Wednesday, May 17, 2017


I'm a good person.

I have high moral standards.  I have empathy for the downtrodden.  I'm open to change.  I leave people to do, be or believe what they do, are or believe in, as long as it hurts no one; I allow that it's a big wide world, and the things I do or believe are not necessarily the only or the best things.  I can see the bigger picture, and understand that what I want or need are not always the top priorities, to be achieved at whatever cost to anyone else.

I'm loyal.  I'm hard-working.  I'm generous.      

I appreciate beauty.  I love art and music; I have a spiritual reverence for Nature.

I'm sensitive.  I genuinely care what others think of me.  (Maybe THAT is not a good thing.) 

But I am not nice.

Trust me, the two concepts--goodness and niceness--do not necessarily go hand in hand.  Don't we all know people who are incredibly nice, but, at heart, are greedy, selfish, lazy, vain...not good at all?

So doesn't it follow that there are also people who are at heart, quite good...but, for whatever reason, do not possess the gift, or the talent, of niceness?

I am one of those.

As a woman, all those other traits, all those good things that I am or do, are meaningless--or at the very least don't get the attention they deserve--because I am not nice. 

Women are supposed to be nice.

Sweet.  Loving.  Maternal.  Ever-smiling.  Ever-welcoming.

And let's just say I've never been accused of being any of those things.

In forty years in the workplace, this translated into never being able to quite achieve what I should have been able to achieve.  Strong women are bitches.  Strong women are mean.  Strong women need to temper their strength, hide it, maneuver it in ways that don't draw too much attention.  And if they use their strength of character to get ahead, they are manipulative and unattractively ambitious. 

Well, you know what?  Maybe I'm not so strong after all.  Because there's only so much you can do, only so hard you can battle, faced with constant negative reaction to your very existence, much less your demeanor or your management style.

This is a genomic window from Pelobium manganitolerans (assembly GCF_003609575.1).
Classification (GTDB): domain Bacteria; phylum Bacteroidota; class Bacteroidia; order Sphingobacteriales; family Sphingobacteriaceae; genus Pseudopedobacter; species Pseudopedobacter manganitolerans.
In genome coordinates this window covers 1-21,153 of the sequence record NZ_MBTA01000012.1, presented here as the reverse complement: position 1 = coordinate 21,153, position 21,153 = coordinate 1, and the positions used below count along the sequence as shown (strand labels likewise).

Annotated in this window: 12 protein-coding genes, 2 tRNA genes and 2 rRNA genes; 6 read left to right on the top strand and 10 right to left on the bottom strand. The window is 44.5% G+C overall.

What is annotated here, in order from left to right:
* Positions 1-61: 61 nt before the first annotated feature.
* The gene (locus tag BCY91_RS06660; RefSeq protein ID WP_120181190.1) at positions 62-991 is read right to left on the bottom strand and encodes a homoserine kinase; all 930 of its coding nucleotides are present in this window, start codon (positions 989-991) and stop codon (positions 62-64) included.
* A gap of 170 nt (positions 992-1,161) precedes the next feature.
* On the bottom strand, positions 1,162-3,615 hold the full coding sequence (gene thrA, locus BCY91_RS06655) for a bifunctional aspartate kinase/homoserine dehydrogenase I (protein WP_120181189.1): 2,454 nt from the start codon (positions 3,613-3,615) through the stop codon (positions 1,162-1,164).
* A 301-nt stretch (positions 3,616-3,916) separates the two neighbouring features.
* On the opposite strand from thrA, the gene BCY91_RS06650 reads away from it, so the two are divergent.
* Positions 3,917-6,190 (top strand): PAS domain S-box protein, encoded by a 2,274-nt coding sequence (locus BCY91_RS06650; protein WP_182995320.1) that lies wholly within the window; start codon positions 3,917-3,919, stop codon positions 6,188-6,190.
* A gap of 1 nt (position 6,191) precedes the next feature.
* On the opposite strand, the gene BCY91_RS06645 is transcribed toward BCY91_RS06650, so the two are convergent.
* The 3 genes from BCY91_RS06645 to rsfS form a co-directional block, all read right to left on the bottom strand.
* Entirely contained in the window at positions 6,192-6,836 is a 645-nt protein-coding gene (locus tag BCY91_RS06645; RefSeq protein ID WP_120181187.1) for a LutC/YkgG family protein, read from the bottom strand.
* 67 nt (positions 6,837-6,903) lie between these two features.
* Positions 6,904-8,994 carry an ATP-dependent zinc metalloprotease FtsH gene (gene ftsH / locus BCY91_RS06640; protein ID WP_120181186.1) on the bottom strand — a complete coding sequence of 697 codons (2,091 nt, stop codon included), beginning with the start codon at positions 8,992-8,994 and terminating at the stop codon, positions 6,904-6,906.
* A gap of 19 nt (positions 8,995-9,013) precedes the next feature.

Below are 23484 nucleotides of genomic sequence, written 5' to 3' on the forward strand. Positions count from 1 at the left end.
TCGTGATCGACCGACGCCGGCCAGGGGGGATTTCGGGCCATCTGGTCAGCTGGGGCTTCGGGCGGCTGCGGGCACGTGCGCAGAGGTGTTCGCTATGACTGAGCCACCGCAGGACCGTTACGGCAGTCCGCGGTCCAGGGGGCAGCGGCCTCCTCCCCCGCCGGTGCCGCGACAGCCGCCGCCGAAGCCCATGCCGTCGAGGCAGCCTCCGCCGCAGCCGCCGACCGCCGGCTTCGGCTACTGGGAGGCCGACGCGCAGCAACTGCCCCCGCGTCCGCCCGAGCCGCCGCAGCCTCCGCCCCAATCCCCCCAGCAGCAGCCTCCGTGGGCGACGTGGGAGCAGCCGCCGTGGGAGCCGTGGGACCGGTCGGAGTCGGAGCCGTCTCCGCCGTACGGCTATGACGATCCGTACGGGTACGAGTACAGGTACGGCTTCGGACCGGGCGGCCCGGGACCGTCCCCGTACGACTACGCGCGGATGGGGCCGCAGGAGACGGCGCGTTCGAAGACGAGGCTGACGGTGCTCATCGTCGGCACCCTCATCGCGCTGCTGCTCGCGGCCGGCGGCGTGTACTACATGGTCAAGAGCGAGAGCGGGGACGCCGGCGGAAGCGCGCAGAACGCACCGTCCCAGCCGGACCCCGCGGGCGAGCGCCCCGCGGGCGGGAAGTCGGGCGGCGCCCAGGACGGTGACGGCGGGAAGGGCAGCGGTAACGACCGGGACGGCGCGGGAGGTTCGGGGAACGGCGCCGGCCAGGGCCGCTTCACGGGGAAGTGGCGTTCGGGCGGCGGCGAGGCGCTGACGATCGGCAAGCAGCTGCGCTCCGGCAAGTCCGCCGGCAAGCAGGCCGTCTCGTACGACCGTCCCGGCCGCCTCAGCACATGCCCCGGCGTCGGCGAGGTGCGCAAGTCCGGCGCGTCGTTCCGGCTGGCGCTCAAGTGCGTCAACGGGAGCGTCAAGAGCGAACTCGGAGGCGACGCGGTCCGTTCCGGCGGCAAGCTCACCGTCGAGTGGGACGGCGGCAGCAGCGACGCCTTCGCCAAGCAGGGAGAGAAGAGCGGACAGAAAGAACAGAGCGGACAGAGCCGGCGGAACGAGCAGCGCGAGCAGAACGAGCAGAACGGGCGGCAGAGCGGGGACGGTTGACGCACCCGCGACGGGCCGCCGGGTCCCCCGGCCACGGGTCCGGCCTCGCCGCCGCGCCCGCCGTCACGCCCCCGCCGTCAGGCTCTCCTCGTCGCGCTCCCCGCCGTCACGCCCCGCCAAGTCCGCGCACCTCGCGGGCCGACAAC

But not only have I been hindered from getting ahead, I've been actively and aggressively sent backward.  For the repeated, grievous transgression of not being nice.  For not wrapping my "less desirable" personality traits in the cotton wool of sweetness and passivity that our still-paternalistic American society requires of a female.  As a woman, you better damned well be the most skilled or the smartest or the best educated if you want to get ahead without niceness.  And since I am none of those things...well, it is what it is.

I used to believe that I had not encountered much gender bias in my years in the workplace.  I used to believe that I had worked hard enough and been good enough to get a lot further than I had ever believed I could.  But that isn't enough, is it?  Looking back, I realize I was never encouraged to have big dreams of achievement, not even by my parents.  And though I did accomplish some things, they were little more than the small things I was allowed to shoot for. 

And always, always, any forward progress I made was a tough battle, hampered as I was by my lack of natural niceness and my inability to fake it.  There were folks along the way who recognized my goodness and my abilities.  But there were more who resented and disliked me.  And when management had to make tough decisions, I was always at the top of the "Expendable" list.  Every. Single. Time.

Which is why I finally took myself out of the workplace.

I believed that the only boss I could ever please would be myself.  I believed, left to my own devices, I could be successful despite the social handicap of not being nice.

Silly me.

We all know how that turned out with the restaurant.  In the end, I almost lost everything--including the one person who, I thought, would always be able to reach inside of me and connect to the good person I was.  And now, I'm running around the countryside with my little concession business, doing fairs and festivals and markets, and I find that still--STILL--being "nice" is what is going to get me ahead.  It's what is going to ensure my acceptance and my continued participation at venues where the competition is fierce and the management is...volunteer.

In fact, being "nice" might be even more important now that I'm a sexagenarian.  Everybody expects older women to be even more sweet, even more loving, even more ingratiating than women twenty or thirty years younger.  Oh. My. God.

I can't do it.  And if that is what is going to be required of me to be successful with even this tiny pebble of the planet that I call my own...

It's not gonna happen.     

1 comment:

  1. Oh, I hear you! I never cared much for mingling work life with private life. I didn't socialize. I was nice and polite, but I didn't sugar coat things or play dumb. I did my job to the best of my abilities, and helped others any way, any time I could. But I don't play office politics. And I am over fifty. No matter how rich one's level of experience in every area of accounting and office work that means nothing. Experience is no longer valued in this society.
    Faith: #TheWordonWords at Life & Faith in Caneyhead.